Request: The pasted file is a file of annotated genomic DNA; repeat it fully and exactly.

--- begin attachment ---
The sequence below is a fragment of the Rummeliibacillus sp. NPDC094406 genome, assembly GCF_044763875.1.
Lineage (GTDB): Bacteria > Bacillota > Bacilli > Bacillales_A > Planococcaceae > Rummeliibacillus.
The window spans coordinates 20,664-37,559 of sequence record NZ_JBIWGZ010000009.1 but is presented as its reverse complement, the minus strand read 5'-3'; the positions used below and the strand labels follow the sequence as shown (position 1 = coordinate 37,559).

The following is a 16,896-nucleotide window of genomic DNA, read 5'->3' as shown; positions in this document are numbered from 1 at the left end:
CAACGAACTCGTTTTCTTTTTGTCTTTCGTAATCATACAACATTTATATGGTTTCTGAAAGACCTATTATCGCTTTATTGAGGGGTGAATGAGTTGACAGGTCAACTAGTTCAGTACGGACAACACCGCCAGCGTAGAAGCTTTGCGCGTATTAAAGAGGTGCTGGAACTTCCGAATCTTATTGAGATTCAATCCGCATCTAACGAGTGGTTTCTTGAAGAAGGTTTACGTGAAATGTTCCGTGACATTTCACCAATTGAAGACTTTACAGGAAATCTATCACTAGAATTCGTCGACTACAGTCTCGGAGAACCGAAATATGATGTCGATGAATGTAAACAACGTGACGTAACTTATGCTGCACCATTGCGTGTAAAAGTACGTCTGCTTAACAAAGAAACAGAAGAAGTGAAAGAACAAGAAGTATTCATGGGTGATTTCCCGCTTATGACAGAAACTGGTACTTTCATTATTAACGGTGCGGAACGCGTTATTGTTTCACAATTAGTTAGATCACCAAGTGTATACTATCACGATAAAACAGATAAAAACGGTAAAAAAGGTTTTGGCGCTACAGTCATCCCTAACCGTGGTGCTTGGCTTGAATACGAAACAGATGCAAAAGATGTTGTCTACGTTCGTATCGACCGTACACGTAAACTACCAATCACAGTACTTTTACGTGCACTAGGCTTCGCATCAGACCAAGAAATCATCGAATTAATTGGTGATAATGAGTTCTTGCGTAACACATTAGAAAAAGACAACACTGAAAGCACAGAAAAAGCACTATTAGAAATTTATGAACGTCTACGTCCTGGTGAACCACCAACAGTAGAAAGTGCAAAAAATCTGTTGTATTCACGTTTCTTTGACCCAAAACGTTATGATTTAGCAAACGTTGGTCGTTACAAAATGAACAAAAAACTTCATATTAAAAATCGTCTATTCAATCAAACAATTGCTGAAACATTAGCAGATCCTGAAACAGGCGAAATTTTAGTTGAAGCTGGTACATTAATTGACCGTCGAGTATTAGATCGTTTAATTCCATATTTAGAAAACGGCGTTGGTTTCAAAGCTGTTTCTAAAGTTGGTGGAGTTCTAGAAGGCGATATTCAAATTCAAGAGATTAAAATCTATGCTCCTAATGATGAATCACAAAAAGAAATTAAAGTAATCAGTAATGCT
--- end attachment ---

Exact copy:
The sequence below is a fragment of the Rummeliibacillus sp. NPDC094406 genome, assembly GCF_044763875.1.
Lineage (GTDB): Bacteria > Bacillota > Bacilli > Bacillales_A > Planococcaceae > Rummeliibacillus.
The window spans coordinates 20,664-37,559 of sequence record NZ_JBIWGZ010000009.1 but is presented as its reverse complement, the minus strand read 5'-3'; the positions used below and the strand labels follow the sequence as shown (position 1 = coordinate 37,559).

The following is a 16,896-nucleotide window of genomic DNA, read 5'->3' as shown; positions in this document are numbered from 1 at the left end:
CAACGAACTCGTTTTCTTTTTGTCTTTCGTAATCATACAACATTTATATGGTTTCTGAAAGACCTATTATCGCTTTATTGAGGGGTGAATGAGTTGACAGGTCAACTAGTTCAGTACGGACAACACCGCCAGCGTAGAAGCTTTGCGCGTATTAAAGAGGTGCTGGAACTTCCGAATCTTATTGAGATTCAATCCGCATCTAACGAGTGGTTTCTTGAAGAAGGTTTACGTGAAATGTTCCGTGACATTTCACCAATTGAAGACTTTACAGGAAATCTATCACTAGAATTCGTCGACTACAGTCTCGGAGAACCGAAATATGATGTCGATGAATGTAAACAACGTGACGTAACTTATGCTGCACCATTGCGTGTAAAAGTACGTCTGCTTAACAAAGAAACAGAAGAAGTGAAAGAACAAGAAGTATTCATGGGTGATTTCCCGCTTATGACAGAAACTGGTACTTTCATTATTAACGGTGCGGAACGCGTTATTGTTTCACAATTAGTTAGATCACCAAGTGTATACTATCACGATAAAACAGATAAAAACGGTAAAAAAGGTTTTGGCGCTACAGTCATCCCTAACCGTGGTGCTTGGCTTGAATACGAAACAGATGCAAAAGATGTTGTCTACGTTCGTATCGACCGTACACGTAAACTACCAATCACAGTACTTTTACGTGCACTAGGCTTCGCATCAGACCAAGAAATCATCGAATTAATTGGTGATAATGAGTTCTTGCGTAACACATTAGAAAAAGACAACACTGAAAGCACAGAAAAAGCACTATTAGAAATTTATGAACGTCTACGTCCTGGTGAACCACCAACAGTAGAAAGTGCAAAAAATCTGTTGTATTCACGTTTCTTTGACCCAAAACGTTATGATTTAGCAAACGTTGGTCGTTACAAAATGAACAAAAAACTTCATATTAAAAATCGTCTATTCAATCAAACAATTGCTGAAACATTAGCAGATCCTGAAACAGGCGAAATTTTAGTTGAAGCTGGTACATTAATTGACCGTCGAGTATTAGATCGTTTAATTCCATATTTAGAAAACGGCGTTGGTTTCAAAGCTGTTTCTAAAGTTGGTGGAGTTCTAGAAGGCGATATTCAAATTCAAGAGATTAAAATCTATGCTCCTAATGATGAATCACAAAAAGAAATTAAAGTAATCAGTAATGCT